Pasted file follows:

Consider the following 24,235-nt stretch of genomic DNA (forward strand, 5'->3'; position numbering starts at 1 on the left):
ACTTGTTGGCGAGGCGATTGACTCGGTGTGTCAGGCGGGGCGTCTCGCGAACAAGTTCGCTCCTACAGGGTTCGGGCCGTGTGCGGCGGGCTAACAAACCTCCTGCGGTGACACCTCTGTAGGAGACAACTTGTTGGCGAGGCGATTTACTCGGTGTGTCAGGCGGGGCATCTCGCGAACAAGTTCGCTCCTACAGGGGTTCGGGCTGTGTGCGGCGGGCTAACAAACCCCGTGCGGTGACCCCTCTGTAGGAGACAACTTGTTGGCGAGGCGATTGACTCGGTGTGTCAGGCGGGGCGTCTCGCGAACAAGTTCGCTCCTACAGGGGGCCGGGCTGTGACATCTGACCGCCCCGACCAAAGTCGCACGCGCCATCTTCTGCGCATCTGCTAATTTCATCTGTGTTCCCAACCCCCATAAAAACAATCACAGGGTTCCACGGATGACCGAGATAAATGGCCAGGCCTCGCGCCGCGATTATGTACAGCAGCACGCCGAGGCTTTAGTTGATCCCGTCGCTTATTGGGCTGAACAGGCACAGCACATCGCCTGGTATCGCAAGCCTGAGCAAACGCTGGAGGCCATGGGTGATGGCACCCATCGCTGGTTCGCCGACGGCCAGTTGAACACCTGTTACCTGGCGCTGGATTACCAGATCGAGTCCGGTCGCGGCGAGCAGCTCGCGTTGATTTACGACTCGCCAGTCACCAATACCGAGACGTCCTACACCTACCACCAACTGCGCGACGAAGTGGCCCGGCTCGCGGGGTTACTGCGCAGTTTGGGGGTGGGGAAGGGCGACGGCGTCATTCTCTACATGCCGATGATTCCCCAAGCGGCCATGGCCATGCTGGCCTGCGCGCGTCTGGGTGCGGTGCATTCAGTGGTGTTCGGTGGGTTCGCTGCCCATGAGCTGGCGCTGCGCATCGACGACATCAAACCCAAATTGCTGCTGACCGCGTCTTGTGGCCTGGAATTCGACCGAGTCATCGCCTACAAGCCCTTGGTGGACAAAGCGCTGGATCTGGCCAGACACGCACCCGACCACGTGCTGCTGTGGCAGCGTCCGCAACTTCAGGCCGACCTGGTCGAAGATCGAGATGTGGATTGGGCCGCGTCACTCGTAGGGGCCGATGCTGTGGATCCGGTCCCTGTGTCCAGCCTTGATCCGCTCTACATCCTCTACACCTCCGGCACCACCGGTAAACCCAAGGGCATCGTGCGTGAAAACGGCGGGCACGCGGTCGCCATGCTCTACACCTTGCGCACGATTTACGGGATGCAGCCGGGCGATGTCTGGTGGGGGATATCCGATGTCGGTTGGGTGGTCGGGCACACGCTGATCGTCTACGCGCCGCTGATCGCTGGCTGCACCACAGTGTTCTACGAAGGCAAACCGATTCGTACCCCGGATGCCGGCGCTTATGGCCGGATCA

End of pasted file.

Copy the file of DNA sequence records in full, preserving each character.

Consider the following 24,235-nt stretch of genomic DNA (forward strand, 5'->3'; position numbering starts at 1 on the left):
ACTTGTTGGCGAGGCGATTGACTCGGTGTGTCAGGCGGGGCGTCTCGCGAACAAGTTCGCTCCTACAGGGTTCGGGCCGTGTGCGGCGGGCTAACAAACCTCCTGCGGTGACACCTCTGTAGGAGACAACTTGTTGGCGAGGCGATTTACTCGGTGTGTCAGGCGGGGCATCTCGCGAACAAGTTCGCTCCTACAGGGGTTCGGGCTGTGTGCGGCGGGCTAACAAACCCCGTGCGGTGACCCCTCTGTAGGAGACAACTTGTTGGCGAGGCGATTGACTCGGTGTGTCAGGCGGGGCGTCTCGCGAACAAGTTCGCTCCTACAGGGGGCCGGGCTGTGACATCTGACCGCCCCGACCAAAGTCGCACGCGCCATCTTCTGCGCATCTGCTAATTTCATCTGTGTTCCCAACCCCCATAAAAACAATCACAGGGTTCCACGGATGACCGAGATAAATGGCCAGGCCTCGCGCCGCGATTATGTACAGCAGCACGCCGAGGCTTTAGTTGATCCCGTCGCTTATTGGGCTGAACAGGCACAGCACATCGCCTGGTATCGCAAGCCTGAGCAAACGCTGGAGGCCATGGGTGATGGCACCCATCGCTGGTTCGCCGACGGCCAGTTGAACACCTGTTACCTGGCGCTGGATTACCAGATCGAGTCCGGTCGCGGCGAGCAGCTCGCGTTGATTTACGACTCGCCAGTCACCAATACCGAGACGTCCTACACCTACCACCAACTGCGCGACGAAGTGGCCCGGCTCGCGGGGTTACTGCGCAGTTTGGGGGTGGGGAAGGGCGACGGCGTCATTCTCTACATGCCGATGATTCCCCAAGCGGCCATGGCCATGCTGGCCTGCGCGCGTCTGGGTGCGGTGCATTCAGTGGTGTTCGGTGGGTTCGCTGCCCATGAGCTGGCGCTGCGCATCGACGACATCAAACCCAAATTGCTGCTGACCGCGTCTTGTGGCCTGGAATTCGACCGAGTCATCGCCTACAAGCCCTTGGTGGACAAAGCGCTGGATCTGGCCAGACACGCACCCGACCACGTGCTGCTGTGGCAGCGTCCGCAACTTCAGGCCGACCTGGTCGAAGATCGAGATGTGGATTGGGCCGCGTCACTCGTAGGGGCCGATGCTGTGGATCCGGTCCCTGTGTCCAGCCTTGATCCGCTCTACATCCTCTACACCTCCGGCACCACCGGTAAACCCAAGGGCATCGTGCGTGAAAACGGCGGGCACGCGGTCGCCATGCTCTACACCTTGCGCACGATTTACGGGATGCAGCCGGGCGATGTCTGGTGGGGGATATCCGATGTCGGTTGGGTGGTCGGGCACACGCTGATCGTCTACGCGCCGCTGATCGCTGGCTGCACCACAGTGTTCTACGAAGGCAAACCGATTCGTACCCCGGATGCCGGCGCTTATGGCCGGATCA